down with the foot to make it firm, so that it might keep moist
longer after the next rain. Meantime, Mrs. Thrash, anxious to
cover her eggs, had flown back to the nest as soon as the men
had left the brush heap; and she sat looking contentedly on at
their work.

Some days later a rainstorm came. The bird's eggs did not
get wet, however, for these were kept warm and dry under the
mother's wings; but the raindrops trickled down into the earth
and gave the kernels of corn a drink. After drinking the water
the kernels began to swell. They kept swelling more and more
until at last a baby leaf burst the skin, pushed its way up and
came out of the ground. The little leaf was folded tightly at
first, but after a while it spread itself out. Then the stalk
began to grow longer; and by and by another leaf came on the
opposite side of the stalk. The third leaf grew on the same side
of the stalk as the first; and on which side do you suppose. the
fourth leaf came out?

* A fact.

The Farmer.


328 IN THE child's world.

"On the same side as the second — just as it is in our

Yes. And now can you tell me why the corn did not have
two leaves instead of one at a time?

'' When we soaked a kernel of corn and cut it open, we found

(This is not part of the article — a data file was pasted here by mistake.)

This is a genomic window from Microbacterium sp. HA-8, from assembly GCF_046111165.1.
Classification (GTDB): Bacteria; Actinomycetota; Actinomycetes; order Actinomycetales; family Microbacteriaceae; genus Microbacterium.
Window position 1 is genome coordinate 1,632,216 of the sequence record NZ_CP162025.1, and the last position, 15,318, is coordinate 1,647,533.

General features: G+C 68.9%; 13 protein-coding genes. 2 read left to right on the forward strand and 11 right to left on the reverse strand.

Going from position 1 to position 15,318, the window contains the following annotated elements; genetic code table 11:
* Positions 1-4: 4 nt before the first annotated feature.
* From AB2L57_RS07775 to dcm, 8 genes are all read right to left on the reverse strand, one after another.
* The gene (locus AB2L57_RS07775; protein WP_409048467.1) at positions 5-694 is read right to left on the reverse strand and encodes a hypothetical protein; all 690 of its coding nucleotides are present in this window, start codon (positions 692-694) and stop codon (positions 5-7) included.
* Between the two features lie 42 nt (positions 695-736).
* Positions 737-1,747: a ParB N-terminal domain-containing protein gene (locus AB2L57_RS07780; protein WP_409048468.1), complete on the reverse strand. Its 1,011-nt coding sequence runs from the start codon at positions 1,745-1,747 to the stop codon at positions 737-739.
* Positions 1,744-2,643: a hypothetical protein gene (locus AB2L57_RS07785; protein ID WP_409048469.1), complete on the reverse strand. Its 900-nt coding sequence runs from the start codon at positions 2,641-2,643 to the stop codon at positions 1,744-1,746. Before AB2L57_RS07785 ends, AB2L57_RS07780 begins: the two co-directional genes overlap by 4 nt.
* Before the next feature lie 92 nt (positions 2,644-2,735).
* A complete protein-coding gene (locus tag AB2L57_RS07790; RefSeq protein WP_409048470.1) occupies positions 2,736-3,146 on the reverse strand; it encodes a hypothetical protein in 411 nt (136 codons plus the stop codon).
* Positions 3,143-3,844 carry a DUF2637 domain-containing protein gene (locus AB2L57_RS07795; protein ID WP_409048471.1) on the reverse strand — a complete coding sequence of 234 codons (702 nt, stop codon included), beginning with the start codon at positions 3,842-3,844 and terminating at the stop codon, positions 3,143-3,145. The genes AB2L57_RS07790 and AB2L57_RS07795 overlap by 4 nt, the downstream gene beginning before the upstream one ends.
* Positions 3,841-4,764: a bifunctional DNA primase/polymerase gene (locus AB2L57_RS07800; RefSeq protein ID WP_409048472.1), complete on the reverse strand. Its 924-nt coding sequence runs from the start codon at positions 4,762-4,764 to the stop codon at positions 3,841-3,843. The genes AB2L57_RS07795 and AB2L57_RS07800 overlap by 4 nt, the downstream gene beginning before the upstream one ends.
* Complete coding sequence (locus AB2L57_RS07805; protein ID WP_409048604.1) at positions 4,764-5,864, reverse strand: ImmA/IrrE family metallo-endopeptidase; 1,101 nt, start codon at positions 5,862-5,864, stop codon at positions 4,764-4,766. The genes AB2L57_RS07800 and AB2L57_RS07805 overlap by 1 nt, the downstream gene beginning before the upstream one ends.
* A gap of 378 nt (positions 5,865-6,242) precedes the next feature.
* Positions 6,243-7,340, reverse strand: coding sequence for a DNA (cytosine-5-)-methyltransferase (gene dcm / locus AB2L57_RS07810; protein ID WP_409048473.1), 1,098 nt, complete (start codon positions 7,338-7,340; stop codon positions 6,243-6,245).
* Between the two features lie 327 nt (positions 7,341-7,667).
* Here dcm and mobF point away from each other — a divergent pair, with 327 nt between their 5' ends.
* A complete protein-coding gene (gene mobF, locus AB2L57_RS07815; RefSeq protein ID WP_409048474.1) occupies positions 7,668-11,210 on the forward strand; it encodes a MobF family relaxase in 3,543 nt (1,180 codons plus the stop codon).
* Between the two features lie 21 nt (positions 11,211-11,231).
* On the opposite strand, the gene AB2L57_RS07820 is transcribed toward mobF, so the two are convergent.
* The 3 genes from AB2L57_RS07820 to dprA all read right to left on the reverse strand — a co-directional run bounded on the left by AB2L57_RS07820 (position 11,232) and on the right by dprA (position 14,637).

only one baby leaf in it, besides the food for the baby plant to
eat until it could feed itself from the earth and the aii". So it
could not make more than one leaf at a time."

You are right. But I should have told you that the corn was
making roots at the same time that it made stalk and leaves, so
that it had roots by which to suck in food from the earth, and
leaves by which to suck in food from the air; and with all this
food it grew very fast. The master took care that the weeds
should not choke it.

As soon as the corn was up a few inches, the master directed
Eobert to go over the ground with a harrow. This destroyed all
the weeds that had started at the same time as the corn. Then
Robert ploughed the ground in again, but was careful not to
throw the earth on the young corn. After that the farmer kept
the weeds from growing by using the cultivator once in a while
until the corn was as high as his shoulder; then it was strong
enough not to need his help any more.

While the corn was still growing, Mrs. Thrush heard one

Online LibraryEmilie PoulssonIn the child's world; morning talks and stories for kindergartens, primary schools and homes → online text (page 21 of 29)